Will Cuomo give tax breaks to spur the economy or commence other job creation programs funded by the government? Maryland Gov. Larry Hogan last week called for a $1 billion emergency fund to help pay for things like stimulus checks paid directly to residents. In California, Gov. Gavin Newsom two weeks ago proposed in his state budget plan several economic boosters, including $600 checks to 4 million low-income residents.
Among those closely eyeing the Cuomo budget plan are localities, such as counties, that have seen large state aid cuts this year. The New York State Association of Counties recently called for Albany to support long-requested changes in state law to give counties more flexibility – instead of costly mandates imposed by the state – in the running of various kinds of government services. They want to end what county leaders call a “diversion” of some county sales tax receipts to the state and want a share of taxes raised by the legalization of marijuana.
“Local governments have been doing more with less than anyone ever thought possible, leading the local response to the pandemic, while suffering major losses in sales tax revenue and cuts to state reimbursements," Stephen Acquario, the executive director of the county association, said in recently releasing its 2021 priorities for the budget and session.
A smaller deficit
The governor talks often of a $15 billion deficit. The deficit for the fiscal year ending March 31 has been pegged by his advisers at about $8 billion. But many outside budget watchers and lawmakers say the more accurate number, when delivered federal aid and an improving economy are factored in, is at most $4 billion.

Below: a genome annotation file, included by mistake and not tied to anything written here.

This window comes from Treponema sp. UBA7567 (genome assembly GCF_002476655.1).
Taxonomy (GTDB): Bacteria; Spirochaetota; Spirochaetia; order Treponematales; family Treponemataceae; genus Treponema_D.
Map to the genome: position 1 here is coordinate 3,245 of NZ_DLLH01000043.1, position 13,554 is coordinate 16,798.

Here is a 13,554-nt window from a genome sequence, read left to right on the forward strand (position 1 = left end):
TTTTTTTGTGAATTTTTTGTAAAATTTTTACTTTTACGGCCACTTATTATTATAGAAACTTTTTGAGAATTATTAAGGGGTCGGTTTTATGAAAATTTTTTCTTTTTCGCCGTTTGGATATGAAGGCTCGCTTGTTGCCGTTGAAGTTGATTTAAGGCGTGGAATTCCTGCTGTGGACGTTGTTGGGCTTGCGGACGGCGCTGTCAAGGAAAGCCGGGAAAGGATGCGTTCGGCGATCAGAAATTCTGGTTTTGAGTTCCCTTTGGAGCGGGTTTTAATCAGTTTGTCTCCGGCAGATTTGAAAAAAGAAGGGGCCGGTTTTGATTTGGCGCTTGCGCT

State Comptroller Thomas DiNapoli, a Democrat, recently said that while state tax revenues are down in the 2020-2021 budget, they are actually running $3.8 billion above what the Cuomo administration project just last spring.
How Cuomo will treat the promise of more federal aid in his budget will be revealed Tuesday. The most relevant precedent, according to E.J. McMahon, senior fellow at the Empire Center for Public Policy, was in late 2008 when then-Gov. David Paterson presented his budget plan a month early and without reliance on extraordinary federal aid. But, McMahon said, Paterson knew incoming President Obama and a Democratic-led Congress was going to be delivering a big aid package to recession-slammed states – and New York did get $10.5 billion in early 2019.
McMahon noted that Cuomo can’t submit a budget containing appropriation bills with “placeholders or TK marks” if he is to preserve his line-item veto control in the spring. Cuomo must, he said, introduce bills with specific spending cuts he is willing to support, like to public schools, the largest component of the state budget. State aid to schools, under current law, is projected to grow by $1 billion in the coming year, but it would be impossible, he said, for Cuomo to close a multibillion deficit without controls put on school aid and the second biggest budget cost driver: Medicaid.
“I would expect (Tuesday’s) budget presentation to be an exercise in political spin on hyperdrive. To the extent revenues are undeniably up over his previous estimate, he will have to show it in the financial plan but will otherwise downplay the improvement and continue to make the budget gaps look as massive as possible," McMahon said.
Localities hit by state cuts
The budget adopted last April permitted the Cuomo administration to reduce spending up to $10 billion during the year as a result of the impact of Covid and uncertainties over federal aid. The largest share of the cuts that Cuomo could make unilaterally: aid to localities. From June through September, the state “withheld” $2.4 billion in money approved last April, including for costs associated with schools, health care, higher education and transportation.
On Monday, Freeman Klopott, a spokesman for Cuomo’s budget division, said the state government, even with DiNapoli’s most recent rosier revenue projections, still is left with a loss in tax revenues of $12 billion in the current fiscal year and $10 billion in the coming fiscal year.
“As we’ve said, the federal government must follow through on its promise to deliver funding so that the state can continue to support critical services and lead the national recovery. In the absence of federal funding, the state will consider spending reductions, borrowing, and revenue increases to close the deficit," Klopott said.